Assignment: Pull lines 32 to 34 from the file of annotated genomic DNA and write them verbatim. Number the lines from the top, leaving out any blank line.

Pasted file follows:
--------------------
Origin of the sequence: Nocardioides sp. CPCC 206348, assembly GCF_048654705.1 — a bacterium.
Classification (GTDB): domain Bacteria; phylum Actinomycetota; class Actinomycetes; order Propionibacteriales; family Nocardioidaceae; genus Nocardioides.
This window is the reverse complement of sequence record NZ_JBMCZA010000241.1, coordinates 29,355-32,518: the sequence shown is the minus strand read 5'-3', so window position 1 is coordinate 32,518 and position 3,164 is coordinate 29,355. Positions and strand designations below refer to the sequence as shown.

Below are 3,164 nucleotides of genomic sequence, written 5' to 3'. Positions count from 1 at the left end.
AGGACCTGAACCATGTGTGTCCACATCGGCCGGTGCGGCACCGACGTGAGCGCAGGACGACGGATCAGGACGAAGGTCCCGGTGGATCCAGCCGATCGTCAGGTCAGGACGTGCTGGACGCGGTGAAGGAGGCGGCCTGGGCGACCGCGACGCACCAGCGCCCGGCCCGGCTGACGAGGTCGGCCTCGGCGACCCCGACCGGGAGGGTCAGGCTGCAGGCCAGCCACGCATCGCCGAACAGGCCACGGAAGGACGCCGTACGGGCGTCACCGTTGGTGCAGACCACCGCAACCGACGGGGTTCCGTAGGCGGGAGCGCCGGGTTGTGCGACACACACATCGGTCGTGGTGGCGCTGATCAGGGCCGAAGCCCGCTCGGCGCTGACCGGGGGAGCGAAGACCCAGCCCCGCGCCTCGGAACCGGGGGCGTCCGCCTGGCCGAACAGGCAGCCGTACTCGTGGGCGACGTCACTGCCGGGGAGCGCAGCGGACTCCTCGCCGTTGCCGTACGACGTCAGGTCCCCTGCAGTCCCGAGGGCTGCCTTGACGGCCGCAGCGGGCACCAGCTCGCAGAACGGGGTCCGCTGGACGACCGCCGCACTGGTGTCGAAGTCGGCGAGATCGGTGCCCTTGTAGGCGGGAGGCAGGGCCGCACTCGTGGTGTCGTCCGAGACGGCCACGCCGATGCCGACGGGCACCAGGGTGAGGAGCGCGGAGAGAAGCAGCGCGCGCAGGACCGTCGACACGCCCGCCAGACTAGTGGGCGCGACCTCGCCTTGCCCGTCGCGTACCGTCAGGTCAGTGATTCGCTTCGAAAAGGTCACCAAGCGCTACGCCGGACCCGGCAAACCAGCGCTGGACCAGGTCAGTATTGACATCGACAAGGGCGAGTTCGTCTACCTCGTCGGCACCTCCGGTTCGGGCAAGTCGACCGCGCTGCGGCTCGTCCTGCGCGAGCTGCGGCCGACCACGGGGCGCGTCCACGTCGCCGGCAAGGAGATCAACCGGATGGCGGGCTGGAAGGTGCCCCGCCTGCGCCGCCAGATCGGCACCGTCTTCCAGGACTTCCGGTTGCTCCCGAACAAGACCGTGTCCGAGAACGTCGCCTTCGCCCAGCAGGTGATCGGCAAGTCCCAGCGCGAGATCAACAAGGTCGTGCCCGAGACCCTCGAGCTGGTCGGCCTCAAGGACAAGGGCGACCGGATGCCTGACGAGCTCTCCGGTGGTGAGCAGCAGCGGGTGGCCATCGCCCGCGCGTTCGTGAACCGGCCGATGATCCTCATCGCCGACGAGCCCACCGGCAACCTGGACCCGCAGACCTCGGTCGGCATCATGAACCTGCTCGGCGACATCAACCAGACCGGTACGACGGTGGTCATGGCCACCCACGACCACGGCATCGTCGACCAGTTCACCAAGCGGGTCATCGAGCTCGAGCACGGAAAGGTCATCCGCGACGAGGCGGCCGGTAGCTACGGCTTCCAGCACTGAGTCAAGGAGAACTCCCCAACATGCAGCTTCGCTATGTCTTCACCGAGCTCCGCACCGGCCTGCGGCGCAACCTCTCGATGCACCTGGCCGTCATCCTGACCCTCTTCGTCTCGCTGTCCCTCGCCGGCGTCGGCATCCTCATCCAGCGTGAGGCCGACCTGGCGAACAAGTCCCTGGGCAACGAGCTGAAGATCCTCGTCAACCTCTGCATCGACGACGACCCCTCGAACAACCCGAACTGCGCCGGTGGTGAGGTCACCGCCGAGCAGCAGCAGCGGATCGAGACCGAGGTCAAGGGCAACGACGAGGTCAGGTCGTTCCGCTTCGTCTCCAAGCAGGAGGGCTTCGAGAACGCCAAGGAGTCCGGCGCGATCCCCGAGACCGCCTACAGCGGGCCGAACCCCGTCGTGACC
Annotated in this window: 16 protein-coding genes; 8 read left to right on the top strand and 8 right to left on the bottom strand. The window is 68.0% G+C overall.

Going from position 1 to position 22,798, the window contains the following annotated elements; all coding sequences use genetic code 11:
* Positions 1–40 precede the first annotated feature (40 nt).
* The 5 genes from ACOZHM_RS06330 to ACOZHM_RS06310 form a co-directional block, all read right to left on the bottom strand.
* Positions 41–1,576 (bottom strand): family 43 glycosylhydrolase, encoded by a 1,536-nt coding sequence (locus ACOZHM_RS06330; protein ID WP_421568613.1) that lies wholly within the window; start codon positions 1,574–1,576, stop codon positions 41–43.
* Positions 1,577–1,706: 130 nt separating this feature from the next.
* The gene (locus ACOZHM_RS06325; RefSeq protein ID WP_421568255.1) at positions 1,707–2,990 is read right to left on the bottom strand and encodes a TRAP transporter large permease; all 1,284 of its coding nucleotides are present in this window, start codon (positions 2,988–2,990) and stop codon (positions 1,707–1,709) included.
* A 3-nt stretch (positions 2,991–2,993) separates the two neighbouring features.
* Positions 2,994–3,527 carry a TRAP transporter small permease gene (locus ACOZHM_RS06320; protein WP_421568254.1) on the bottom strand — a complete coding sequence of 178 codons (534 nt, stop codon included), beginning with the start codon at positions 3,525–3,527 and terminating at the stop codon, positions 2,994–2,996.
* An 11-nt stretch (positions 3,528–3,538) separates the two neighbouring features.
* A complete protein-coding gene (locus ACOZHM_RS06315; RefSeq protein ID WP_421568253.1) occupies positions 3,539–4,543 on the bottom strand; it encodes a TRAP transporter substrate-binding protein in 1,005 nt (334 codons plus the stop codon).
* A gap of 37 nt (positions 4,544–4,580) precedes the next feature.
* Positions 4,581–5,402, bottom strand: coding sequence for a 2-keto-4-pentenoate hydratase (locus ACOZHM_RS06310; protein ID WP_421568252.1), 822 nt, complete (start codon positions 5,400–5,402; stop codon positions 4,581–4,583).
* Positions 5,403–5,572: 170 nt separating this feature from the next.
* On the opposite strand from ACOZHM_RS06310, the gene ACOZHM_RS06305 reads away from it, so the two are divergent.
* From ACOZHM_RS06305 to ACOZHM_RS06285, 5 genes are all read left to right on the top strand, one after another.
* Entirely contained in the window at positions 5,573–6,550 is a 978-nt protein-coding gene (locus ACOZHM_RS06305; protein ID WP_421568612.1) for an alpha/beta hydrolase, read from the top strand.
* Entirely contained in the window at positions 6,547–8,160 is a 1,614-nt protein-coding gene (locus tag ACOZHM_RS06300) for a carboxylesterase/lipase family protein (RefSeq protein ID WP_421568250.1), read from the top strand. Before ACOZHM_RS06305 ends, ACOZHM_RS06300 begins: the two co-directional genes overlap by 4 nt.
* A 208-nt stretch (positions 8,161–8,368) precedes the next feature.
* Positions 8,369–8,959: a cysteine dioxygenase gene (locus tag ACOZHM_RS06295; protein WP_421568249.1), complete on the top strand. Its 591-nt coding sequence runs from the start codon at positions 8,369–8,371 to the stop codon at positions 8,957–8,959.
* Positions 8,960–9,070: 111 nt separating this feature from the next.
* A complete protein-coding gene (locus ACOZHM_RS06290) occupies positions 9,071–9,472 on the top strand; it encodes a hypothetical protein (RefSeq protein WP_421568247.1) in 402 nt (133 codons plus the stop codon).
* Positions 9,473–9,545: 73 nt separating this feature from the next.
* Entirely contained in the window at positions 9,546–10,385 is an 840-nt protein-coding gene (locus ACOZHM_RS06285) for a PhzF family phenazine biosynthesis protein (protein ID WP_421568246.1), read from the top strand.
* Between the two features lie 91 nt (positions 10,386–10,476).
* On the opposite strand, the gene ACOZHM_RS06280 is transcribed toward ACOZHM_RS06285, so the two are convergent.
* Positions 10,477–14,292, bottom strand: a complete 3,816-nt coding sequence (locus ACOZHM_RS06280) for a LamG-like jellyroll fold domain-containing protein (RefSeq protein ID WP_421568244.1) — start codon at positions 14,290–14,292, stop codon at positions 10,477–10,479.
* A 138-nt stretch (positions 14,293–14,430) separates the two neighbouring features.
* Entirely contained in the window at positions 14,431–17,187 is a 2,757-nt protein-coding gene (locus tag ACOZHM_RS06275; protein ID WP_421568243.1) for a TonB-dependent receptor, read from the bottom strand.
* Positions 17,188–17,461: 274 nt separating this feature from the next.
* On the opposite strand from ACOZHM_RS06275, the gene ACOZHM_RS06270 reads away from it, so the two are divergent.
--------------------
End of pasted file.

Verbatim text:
* Positions 10,477–14,292, bottom strand: a complete 3,816-nt coding sequence (locus ACOZHM_RS06280) for a LamG-like jellyroll fold domain-containing protein (RefSeq protein ID WP_421568244.1) — start codon at positions 14,290–14,292, stop codon at positions 10,477–10,479.
* A 138-nt stretch (positions 14,293–14,430) separates the two neighbouring features.
* Entirely contained in the window at positions 14,431–17,187 is a 2,757-nt protein-coding gene (locus tag ACOZHM_RS06275; protein ID WP_421568243.1) for a TonB-dependent receptor, read from the bottom strand.